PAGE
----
By the time a person reaches a certain age, everyone knows it’s bad form to continue to blame one’s parents for their own struggles. Sure, they may be responsible for your poor vision and lack of musical pitch, but is it right that they bear accountability for your financial difficulties?
As it turns out, they should.
Money Advice Service, a money-management counselling organization in the UK, conducted a study recently that revealed that parents’ and kids’ financial habits are actually directly connected.
The research discovered that if a young person grew up in a household that consistently struggled to set aside money for emergencies and to settle its debts, the more likely he will similarly labour with their own personal finances.
And kids who were raised by parents who maintained emergency savings funds and were mindful of their monetary obligations tended to adopt the same practices themselves.
Among the 1,000 plus 15 to 17 year old's Money Advice surveyed for the study, 68 percent of those brought up in money-conscious families regularly set aside savings. That’s compared to the 47 percent of conscientious savers raised in families that wrestled with having enough cash when times got tight.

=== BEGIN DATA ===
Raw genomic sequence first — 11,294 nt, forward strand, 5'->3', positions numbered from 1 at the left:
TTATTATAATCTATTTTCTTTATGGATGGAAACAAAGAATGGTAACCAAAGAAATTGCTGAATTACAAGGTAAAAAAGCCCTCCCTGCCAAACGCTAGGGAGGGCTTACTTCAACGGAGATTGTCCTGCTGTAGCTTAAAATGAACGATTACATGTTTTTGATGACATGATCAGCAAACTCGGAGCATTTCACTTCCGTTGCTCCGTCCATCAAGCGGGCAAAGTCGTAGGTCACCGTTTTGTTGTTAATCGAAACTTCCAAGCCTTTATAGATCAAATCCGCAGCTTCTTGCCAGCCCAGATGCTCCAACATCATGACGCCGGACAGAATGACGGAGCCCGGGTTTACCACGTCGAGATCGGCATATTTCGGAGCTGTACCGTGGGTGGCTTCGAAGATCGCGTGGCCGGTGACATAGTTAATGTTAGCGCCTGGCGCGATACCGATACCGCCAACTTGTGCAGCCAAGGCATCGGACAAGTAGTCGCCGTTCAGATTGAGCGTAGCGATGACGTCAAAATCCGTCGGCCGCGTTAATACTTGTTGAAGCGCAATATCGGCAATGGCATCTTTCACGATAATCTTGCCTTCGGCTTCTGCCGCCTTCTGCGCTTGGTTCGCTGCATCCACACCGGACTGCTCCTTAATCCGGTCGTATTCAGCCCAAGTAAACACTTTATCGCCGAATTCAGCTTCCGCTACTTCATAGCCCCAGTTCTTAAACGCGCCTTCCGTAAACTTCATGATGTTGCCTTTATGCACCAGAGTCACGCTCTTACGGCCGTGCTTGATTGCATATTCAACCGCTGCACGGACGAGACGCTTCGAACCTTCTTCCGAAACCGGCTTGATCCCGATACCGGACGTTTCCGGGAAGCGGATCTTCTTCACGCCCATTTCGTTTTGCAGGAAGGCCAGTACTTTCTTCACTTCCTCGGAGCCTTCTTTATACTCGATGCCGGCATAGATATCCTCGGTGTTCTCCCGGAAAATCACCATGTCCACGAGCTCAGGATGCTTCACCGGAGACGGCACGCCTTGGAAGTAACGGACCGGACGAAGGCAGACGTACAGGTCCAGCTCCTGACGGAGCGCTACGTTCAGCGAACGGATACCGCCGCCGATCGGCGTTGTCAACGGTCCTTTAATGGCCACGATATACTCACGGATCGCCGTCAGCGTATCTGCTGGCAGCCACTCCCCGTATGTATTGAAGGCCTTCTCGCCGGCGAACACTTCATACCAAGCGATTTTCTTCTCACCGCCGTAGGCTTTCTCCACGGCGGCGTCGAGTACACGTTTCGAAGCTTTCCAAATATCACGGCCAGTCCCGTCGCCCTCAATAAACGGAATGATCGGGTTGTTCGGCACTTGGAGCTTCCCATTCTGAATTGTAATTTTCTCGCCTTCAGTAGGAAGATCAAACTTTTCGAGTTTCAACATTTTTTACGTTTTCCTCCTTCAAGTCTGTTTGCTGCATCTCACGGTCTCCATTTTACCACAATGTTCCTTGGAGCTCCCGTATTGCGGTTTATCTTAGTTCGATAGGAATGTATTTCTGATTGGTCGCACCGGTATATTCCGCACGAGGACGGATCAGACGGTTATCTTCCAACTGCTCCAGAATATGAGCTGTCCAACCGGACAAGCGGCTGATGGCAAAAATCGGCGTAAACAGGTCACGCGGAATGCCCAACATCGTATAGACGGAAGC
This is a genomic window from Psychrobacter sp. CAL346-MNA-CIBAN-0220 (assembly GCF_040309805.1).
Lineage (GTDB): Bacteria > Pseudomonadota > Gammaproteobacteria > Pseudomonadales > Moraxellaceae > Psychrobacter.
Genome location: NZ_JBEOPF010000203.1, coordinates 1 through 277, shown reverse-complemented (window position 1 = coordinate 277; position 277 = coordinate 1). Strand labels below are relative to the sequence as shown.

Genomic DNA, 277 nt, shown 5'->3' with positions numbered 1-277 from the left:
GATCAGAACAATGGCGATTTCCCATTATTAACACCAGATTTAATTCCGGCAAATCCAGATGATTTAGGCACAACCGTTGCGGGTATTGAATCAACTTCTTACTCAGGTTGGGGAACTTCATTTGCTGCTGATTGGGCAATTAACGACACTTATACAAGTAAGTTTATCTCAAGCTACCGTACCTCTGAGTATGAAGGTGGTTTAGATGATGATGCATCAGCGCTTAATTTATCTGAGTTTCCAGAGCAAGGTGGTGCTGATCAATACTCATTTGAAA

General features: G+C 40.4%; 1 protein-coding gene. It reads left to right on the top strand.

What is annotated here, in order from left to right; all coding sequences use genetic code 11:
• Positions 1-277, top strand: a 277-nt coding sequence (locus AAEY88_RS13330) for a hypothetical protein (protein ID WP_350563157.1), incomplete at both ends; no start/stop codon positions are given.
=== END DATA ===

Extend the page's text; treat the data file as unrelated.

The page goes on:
The study also found that more than half (53 percent) of those surveyed teenagers whose parents practiced smart money management, find it easy to live within their means. Just 29 percent of their less financially prepared peers consider living within their means achievable.
Clearly, a person’s money habits take shape at a young age and cling tight. If you’re among that segment of the population whose role models might not have instilled the most sensible financial routines, don't worry. The first step in changing the course of your financial traits is recognizing its presence and working to change the way that you think about money.
If you need help breaking the family cycle contact a local Trustee in Bankruptcy to discuss all of your options for becoming debt free and creating a financial plan for the future.